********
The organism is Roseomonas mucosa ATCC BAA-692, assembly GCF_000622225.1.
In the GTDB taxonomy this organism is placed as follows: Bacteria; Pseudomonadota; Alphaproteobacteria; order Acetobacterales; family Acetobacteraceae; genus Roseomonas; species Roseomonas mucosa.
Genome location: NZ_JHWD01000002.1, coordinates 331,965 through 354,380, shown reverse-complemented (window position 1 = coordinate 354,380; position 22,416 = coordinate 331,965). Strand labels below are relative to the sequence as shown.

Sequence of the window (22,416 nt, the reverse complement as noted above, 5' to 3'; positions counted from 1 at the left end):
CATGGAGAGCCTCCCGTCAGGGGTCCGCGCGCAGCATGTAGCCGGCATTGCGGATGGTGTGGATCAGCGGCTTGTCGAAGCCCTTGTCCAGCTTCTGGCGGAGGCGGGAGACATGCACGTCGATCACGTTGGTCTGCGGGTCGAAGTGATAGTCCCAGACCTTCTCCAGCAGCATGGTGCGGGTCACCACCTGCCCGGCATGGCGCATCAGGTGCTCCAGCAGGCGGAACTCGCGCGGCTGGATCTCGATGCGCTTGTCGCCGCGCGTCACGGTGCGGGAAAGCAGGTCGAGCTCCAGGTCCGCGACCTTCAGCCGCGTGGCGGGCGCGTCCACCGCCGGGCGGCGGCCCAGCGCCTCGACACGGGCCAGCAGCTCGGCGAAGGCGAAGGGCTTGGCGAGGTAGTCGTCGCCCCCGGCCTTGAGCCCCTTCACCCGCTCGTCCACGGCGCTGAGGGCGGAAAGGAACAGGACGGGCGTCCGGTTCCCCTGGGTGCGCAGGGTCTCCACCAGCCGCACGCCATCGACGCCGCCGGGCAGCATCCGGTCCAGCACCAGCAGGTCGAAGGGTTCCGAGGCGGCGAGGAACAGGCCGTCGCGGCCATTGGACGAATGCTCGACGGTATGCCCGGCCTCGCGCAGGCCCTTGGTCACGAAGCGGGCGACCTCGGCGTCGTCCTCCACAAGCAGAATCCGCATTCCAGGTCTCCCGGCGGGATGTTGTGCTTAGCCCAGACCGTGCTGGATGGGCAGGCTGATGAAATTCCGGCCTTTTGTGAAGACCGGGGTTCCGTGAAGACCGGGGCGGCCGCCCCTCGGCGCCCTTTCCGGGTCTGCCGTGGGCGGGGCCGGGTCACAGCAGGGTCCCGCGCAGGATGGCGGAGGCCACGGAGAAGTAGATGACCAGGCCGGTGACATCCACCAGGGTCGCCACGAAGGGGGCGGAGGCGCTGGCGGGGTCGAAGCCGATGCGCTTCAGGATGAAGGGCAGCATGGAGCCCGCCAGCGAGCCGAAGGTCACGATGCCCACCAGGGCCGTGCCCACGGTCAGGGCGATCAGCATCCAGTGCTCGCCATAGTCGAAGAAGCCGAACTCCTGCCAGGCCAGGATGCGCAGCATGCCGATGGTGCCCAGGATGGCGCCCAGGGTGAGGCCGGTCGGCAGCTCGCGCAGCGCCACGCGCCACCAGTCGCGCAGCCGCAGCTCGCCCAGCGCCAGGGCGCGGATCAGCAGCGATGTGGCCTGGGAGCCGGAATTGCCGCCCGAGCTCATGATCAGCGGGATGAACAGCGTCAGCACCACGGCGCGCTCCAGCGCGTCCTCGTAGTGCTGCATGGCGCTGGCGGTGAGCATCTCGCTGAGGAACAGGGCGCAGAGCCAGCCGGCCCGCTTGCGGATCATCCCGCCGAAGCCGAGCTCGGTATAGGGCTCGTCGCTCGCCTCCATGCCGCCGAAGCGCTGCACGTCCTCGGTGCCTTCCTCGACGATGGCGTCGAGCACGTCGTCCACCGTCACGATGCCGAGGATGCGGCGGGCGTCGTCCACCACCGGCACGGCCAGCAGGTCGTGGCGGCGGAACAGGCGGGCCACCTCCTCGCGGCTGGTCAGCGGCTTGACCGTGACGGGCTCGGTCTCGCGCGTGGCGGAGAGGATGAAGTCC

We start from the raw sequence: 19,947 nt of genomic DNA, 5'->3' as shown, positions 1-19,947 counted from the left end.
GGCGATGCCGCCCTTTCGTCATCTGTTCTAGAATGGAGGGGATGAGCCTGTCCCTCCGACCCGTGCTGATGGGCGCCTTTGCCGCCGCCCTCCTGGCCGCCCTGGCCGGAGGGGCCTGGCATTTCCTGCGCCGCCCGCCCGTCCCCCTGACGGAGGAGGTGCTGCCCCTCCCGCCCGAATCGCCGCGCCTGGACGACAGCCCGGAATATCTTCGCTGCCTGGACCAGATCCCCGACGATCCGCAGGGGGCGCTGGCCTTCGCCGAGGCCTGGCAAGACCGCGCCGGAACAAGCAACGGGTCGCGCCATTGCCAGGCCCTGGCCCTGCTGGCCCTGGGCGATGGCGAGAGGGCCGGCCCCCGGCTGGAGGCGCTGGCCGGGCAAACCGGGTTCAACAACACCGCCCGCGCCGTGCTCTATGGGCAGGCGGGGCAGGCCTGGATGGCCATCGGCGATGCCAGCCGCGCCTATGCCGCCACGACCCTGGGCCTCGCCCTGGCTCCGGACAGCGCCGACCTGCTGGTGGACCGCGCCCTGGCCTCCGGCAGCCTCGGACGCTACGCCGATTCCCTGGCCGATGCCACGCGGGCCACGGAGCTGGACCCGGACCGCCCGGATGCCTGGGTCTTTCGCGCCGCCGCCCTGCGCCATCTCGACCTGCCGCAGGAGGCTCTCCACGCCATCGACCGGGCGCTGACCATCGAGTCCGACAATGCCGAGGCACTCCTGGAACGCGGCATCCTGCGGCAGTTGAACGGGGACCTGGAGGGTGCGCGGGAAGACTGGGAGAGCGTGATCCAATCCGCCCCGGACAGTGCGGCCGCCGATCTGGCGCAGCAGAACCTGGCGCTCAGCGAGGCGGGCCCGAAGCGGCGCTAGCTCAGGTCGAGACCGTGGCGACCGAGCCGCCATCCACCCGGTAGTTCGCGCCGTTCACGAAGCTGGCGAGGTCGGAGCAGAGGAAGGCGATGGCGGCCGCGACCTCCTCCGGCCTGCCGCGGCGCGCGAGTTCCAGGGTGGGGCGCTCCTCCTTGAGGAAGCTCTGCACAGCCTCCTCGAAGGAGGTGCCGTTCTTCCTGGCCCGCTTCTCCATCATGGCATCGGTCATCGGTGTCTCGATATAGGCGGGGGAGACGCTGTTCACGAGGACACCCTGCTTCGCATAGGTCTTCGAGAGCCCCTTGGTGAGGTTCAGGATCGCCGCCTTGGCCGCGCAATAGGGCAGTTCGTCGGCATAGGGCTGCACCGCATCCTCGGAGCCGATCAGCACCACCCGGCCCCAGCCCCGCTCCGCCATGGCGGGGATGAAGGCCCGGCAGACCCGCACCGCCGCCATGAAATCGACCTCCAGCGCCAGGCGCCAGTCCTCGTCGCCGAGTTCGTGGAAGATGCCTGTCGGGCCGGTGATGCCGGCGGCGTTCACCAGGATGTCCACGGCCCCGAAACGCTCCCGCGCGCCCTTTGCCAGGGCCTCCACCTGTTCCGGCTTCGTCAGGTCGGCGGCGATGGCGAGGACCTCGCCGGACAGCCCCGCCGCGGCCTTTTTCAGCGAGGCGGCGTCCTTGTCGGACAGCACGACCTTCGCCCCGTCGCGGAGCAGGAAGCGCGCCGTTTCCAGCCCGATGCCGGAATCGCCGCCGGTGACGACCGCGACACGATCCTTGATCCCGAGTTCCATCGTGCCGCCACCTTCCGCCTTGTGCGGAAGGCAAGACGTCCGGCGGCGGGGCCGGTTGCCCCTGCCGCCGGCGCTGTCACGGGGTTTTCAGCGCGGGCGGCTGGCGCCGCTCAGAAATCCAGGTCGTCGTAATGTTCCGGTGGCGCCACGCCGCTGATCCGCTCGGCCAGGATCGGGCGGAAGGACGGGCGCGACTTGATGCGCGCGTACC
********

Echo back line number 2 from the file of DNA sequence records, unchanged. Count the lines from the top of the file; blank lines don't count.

In the GTDB taxonomy this organism is placed as follows: Bacteria; Pseudomonadota; Alphaproteobacteria; order Acetobacterales; family Acetobacteraceae; genus Roseomonas; species Roseomonas mucosa.